Food does not magically appear in your local food store. Someone must transport that food from the farmer-producer to the processing company, and then ultimately to where you shop. The same is true on a global basis. Agri-Commodities must move from producer nations to those countries that have Agri-Commodity production deficits. In short, those nations that do not produce sufficient food to feed their citizens must import those foods from nations with Agri-Commodity production surpluses.
Seven nations dominate the global Agri-Commodity export business. Ranking them in terms of size, the major grain exporters are the U.S., Argentina, Ukraine, Australia, Brazil, Russia, and Canada. In a normal year, these nations represent more than 75% of coarse grains and wheat exports. In total, their exports represent 13% of total global consumption of those grains.
With North American grain production recovering this Fall from the drought reduced harvest last year, the total global export business is going to be strong. U.S. exports of major grains, wheat, corn, soybeans, etc., will rise in the 2013-14 crop year by more than 700 million tons, or more than 20%. U.S. agricultural exports in 2013 are estimated by the USDA to have been a record $140 billion. In the 2014 crop year U.S. Agri-Exports are expected to slip only slightly to $135 billion due to lower grain prices.
Australia, a major Agri-Food exporter, also expects to have another good year in the Agri-Food export market. Exports will fuel Australian farm income to a record A$49 billion in 2013-14 per Australia's ABARES, the country's agricultural and economics bureau(thecropsite.com, 19 August). Exports are projected at A$37.2 billion, just slightly below the previous year.
Simply between the U.S. and Australia about $180 billion will change hands in the global Agri-Food export market. And to that value can be added that collected by the other five major exporting nations. That leads to a question: How do investors tap into this massive cash machine?
Argentina and Brazil together will export more than 90 million tons of corn and soybeans this coming year. Together they export 40% of their corn and soybean production. Those exports represent more than 40% of the total world export trade in those two grains.
In all these cases a mechanism is needed to move the grains from the producers to the consumers. The second part of this global process is to move the money from the consuming nations to the producing farmers. That set of tasks is accomplished by what we refer to as Agri-Collectors (AgriMoney, 2013).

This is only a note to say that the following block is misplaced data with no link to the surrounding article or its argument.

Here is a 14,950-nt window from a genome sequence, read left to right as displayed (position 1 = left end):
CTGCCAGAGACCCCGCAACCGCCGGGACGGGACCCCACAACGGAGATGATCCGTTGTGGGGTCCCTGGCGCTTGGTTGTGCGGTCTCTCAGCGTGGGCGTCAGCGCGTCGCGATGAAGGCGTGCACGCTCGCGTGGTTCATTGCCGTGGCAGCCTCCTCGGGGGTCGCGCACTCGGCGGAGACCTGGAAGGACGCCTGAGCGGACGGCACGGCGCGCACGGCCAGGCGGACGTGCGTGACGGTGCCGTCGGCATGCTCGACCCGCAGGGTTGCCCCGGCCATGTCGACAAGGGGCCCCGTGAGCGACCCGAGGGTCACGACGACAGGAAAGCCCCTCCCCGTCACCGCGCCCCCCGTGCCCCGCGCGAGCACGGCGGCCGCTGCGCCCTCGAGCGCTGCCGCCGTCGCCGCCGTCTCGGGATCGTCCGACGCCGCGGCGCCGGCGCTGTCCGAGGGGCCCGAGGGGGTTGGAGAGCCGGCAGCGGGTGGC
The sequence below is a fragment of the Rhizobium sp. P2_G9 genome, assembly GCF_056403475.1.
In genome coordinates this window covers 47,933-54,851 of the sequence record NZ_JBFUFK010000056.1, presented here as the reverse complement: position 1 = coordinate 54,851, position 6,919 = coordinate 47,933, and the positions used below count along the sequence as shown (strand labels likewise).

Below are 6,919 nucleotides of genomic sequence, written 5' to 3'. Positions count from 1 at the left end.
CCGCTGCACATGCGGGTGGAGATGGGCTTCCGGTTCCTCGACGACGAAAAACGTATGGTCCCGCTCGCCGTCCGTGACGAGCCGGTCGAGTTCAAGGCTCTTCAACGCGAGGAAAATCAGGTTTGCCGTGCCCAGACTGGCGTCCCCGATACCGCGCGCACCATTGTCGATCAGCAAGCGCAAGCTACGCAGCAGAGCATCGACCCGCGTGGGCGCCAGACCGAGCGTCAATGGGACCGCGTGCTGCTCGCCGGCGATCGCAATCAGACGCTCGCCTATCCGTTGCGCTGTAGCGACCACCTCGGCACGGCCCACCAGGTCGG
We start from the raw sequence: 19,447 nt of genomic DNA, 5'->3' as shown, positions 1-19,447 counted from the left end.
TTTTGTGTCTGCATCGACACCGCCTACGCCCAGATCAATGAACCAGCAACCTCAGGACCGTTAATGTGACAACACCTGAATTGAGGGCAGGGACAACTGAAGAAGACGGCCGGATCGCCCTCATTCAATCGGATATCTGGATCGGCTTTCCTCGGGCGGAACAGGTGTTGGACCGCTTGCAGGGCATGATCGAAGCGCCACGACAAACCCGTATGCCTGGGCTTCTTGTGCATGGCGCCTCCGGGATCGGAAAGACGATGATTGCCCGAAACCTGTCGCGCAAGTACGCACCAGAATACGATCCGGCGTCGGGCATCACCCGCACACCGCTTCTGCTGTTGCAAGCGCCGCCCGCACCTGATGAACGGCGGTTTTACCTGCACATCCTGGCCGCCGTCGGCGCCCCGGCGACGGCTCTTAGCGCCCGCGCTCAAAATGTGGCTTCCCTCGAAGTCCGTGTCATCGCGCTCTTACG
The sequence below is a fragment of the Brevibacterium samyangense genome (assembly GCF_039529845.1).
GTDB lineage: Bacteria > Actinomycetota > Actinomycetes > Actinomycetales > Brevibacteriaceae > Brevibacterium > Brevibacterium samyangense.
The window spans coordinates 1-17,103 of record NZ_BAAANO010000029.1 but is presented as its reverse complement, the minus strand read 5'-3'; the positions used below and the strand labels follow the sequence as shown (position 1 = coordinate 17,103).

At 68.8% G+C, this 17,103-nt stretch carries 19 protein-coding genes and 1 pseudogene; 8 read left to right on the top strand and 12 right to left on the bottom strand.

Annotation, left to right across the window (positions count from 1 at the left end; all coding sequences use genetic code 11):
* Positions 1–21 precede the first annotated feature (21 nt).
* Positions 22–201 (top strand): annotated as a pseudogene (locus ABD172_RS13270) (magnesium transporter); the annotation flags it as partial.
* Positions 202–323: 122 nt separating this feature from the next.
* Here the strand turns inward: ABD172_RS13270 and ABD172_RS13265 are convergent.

Agri-Collectors are those companies that acquire the Agri-Commodities from farmers on a global basis, from Canada to Brazil and the Ukraine. From the consuming nations they collect money, which is then sent back to the producers. Through these companies flows the grains and other foods stuffs of the world and the money that is paid for them. Given their unique positions in the global Agri-Food world, they should be a part of all investment portfolios.
Potentially enhancing their long-term performance is the reality that the universe of companies in the public domain is limited. Archer Daniels Midland (NYSE:ADM), particularly strong in North America, now controls a major Australian grain exporter with a transportation advantage to China. Bunge (NYSE:BG) is a major player in grain exports from Argentina and Brazil. In the Asian sector, Wilmar International (OTCPK:WLMIY) is the connection between palm oil producers and the major consumers, China and India, which must import a significant portion of their vegetable oil needs.
These companies with unique positions in the global agricultural export markets should be in investor portfolios. As discussed above, 2014 is to be a year of strong grain volumes and revenues in the global Agri-Food export market. Prosperity for these companies is derived from strong volumes. Strong prices generally accrue to the producer. Beyond the next year, investors can rely on a near certainty, an unusual condition in this world. People all around the world are going to prefer eating to not eating every year.
These stocks have previously been recommended to subscribers of Agri-Food Value View.
Disclosure: I have no positions in any stocks mentioned, and no plans to initiate any positions within the next 72 hours. I wrote this article myself, and it expresses my own opinions. I am not receiving compensation for it (other than from Seeking Alpha). I have no business relationship with any company whose stock is mentioned in this article.